Red Beryl (Bixbite)


The mineral beryl is made of beryllium aluminum cyclosilicate, Be3Al2(Si O3)6, The beryl family is made up of emerald, aquamarine, morganite, golden beryl, and the ultra-rare red beryl (bixbite). Each of these beryl varieties is distinguished by its color, transparency, and clarity. Unlike other beryls, red beryl is found in white volcanic rhyolite. Its Mohs hardness is 7.5-8 which makes it the perfect candidate for jewelry.


Red beryl has also been marketed under the name red emerald. This incredibly rare mineral was discovered in a commercial mine named Maynard’s Claim in the Wah Wah Mountains of Utah in 1904 by mineralogist Maynard Bixby.

Mineralogist Alfred Eppler named the mineral “bixbite” in honor of Bixby. In the same location, Bixby also discovered the black mineral bixybite in 1897. To avoid confusion between bixybite and bixbite, bixbite was renamed to “red beryl”. Even though there was never any agreement on an official name, the World Jewelry Federation has discredited the name “bixbite” and only allows the name “red beryl” to be used in mining and marketing.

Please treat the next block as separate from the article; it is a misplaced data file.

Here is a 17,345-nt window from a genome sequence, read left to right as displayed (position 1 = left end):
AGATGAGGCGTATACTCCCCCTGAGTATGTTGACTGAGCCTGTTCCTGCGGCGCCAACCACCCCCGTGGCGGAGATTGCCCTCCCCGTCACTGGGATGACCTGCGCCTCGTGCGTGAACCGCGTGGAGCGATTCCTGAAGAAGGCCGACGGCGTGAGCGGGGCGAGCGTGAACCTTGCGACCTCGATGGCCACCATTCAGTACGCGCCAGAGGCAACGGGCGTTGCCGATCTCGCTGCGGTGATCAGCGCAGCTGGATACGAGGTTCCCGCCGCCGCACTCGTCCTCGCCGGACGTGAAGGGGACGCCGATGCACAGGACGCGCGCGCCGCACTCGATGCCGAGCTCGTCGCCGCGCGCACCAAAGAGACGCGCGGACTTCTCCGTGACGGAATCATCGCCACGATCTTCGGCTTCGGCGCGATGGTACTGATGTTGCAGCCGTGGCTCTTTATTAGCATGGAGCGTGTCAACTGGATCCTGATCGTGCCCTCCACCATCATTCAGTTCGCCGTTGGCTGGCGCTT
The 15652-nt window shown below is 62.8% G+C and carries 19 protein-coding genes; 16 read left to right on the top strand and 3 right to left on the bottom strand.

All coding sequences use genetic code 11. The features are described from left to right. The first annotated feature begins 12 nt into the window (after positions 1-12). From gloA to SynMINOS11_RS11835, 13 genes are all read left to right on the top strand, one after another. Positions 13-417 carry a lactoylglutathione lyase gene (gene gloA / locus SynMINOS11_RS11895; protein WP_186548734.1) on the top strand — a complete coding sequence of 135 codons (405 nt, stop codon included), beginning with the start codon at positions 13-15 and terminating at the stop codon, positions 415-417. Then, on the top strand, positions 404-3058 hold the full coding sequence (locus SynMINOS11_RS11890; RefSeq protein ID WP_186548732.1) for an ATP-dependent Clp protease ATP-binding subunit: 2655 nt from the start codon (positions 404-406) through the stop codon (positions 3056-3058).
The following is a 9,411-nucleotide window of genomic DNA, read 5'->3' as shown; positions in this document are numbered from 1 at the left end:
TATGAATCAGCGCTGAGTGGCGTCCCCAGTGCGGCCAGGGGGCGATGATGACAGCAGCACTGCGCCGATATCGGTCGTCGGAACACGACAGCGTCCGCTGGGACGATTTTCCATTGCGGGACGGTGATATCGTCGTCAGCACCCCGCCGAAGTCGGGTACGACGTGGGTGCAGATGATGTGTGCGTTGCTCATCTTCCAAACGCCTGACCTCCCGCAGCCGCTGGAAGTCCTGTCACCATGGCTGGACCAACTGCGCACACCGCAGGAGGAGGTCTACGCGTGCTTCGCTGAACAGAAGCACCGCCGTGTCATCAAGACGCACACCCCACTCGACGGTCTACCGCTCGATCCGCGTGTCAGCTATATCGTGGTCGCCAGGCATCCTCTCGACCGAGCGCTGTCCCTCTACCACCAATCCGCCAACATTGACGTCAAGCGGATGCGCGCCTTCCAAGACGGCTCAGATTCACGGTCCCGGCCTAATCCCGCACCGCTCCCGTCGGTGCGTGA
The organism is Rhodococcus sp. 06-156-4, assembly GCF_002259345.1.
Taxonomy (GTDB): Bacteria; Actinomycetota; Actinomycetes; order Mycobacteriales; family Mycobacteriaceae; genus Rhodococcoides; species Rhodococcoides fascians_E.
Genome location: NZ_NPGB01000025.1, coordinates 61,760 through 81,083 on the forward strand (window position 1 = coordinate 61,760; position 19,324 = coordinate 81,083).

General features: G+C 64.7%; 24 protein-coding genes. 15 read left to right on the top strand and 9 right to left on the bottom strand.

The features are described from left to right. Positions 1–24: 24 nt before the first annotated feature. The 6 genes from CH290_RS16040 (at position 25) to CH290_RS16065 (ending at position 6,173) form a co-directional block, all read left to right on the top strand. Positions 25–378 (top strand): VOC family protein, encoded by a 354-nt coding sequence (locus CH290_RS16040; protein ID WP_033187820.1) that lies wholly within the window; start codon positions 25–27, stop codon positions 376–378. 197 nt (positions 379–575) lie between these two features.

Red beryl is very rare because to form it requires a unique environment. The element beryllium needs to be present in large enough amounts to form minerals and dissolved manganese needs be present at the same time and location. Geochemical conditions must be present for beryllium, manganese, aluminum, silicon, and oxygen to crystallize into red beryl. Manganese is what gives red beryl its red color which can vary from raspberry pink to a deeply saturated red. It is so rare that for every 150,000 diamonds that are mined, one red beryl crystal is found.

Howard Fensterman Minerals